Album Title: 
Into oblivion
Release Date: 
Sunday, January 25, 2015
Review Type: 

One of the most active guys from the Extreme Metal scene from Spain must be a guy who goes under many nicknames, amongst which Erun Dagoth. Bands and projects he is, or was, involved with, are part of a long list, but just for fun I will add some interesting names that might ring a bell: Omendark, Stormstone (watch out for the upcoming review on Heirs Of All Fights in a couple of days / weeks / centuries), Hrizg, Ancienthorn, Neverendinghate, Briargh and many, many more. I am quite a ‘fan’ of most blackened projects he’s involved with, but with Deprive, a solo-outfit he started with in 2013, Erun Dagoth goes back to the roots of the glorious Death Metal days of Old.

In 2013, Deprive recorded a demonstrational recording, De Vermis Mysteriis, and shortly after Erun Dagoth started writing on the first full length. He did record (production, mix and mastering included) everything himself, and now Memento Mori did release that new stuff with the 2013-demo as bonus. Now bow your head and pay eternal gratitude to this label!

Anyway, Inner Oblivion is quite an impressive album. The material pays tribute to the roots of the Death Metal scene, the glorious Eighties, when Germany, Sweden, Holland, the U.S., Greece, Italy and Botswana (and some other countries) were paving the paths to dimensions of timeless morbidity. There are so many influences, elements from all over the globe, and I do not exaggerate if I mention Nihilist, Incantation, Abhorrence, Paradise Lost, Asphyx, Cemetery, early Darkthrone (up to Soulside Journey), My Dying Bride, Bolt Thrower or Desultory. With Deprive, Erun Dagoth easily knows how to combine all these elements, and give it his own twist. Okay, it still does not sound renewing at all, but it does refresh, if only for the superior quality of the song writing and the performance. When it comes to the sound I am not that enthusiastic at all, nor totally disappointed. The production quality is rough-edged and unpolished, and that’s the way it needs to be. But I think, in all modesty, that it could have been finalised little ‘denser’, for the mix sometimes lacks of equilibrium in between all instruments involved.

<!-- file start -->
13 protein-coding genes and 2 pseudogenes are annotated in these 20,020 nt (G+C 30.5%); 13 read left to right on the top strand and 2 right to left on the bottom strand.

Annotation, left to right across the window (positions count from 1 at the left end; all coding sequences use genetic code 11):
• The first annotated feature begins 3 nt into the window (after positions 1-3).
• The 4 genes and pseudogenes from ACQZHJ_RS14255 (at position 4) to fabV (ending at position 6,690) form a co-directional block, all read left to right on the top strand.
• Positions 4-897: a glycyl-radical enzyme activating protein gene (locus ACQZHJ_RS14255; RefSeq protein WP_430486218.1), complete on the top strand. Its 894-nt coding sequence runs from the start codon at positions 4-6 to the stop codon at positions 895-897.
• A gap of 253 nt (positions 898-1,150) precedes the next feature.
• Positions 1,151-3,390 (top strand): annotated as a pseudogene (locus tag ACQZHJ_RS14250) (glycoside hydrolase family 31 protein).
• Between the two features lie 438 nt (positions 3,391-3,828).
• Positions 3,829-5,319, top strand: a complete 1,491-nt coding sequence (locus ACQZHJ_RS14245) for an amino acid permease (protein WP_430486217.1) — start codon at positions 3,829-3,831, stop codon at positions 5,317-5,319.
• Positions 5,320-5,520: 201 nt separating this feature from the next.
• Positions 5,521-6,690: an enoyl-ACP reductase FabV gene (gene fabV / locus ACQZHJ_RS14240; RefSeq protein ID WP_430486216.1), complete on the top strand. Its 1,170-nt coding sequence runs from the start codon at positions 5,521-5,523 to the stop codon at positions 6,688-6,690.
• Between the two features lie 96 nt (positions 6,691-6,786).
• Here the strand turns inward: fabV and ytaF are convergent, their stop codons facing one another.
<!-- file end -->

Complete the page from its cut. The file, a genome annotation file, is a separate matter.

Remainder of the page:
I think there are many positive aspects, which can all be canalised into definitions of supremacy, craftsmanship, persuasion and professionalism. Erun Dagoth for sure is an extremely experienced personality, but that does not necessarily mean that any new project would follow his glorious destination. In this case, however, there is nothing but positivism to add, maybe with exception of that sound quality I mentioned in the former paragraph. But that isn’t but some nitpicking, as a matter of fact.

Finally this: the album comes with the De Vermis Mysteriis demo as bonus. It truly is a great gift, for it consists of different songs in comparison to the album (no demonstrational pre-versions for the studio album), and they too show a project with pride, persuasion and honesty. Conclusion: once again Memento Mori surprise, once again Erun Dagoth surprises, once again I am surprised!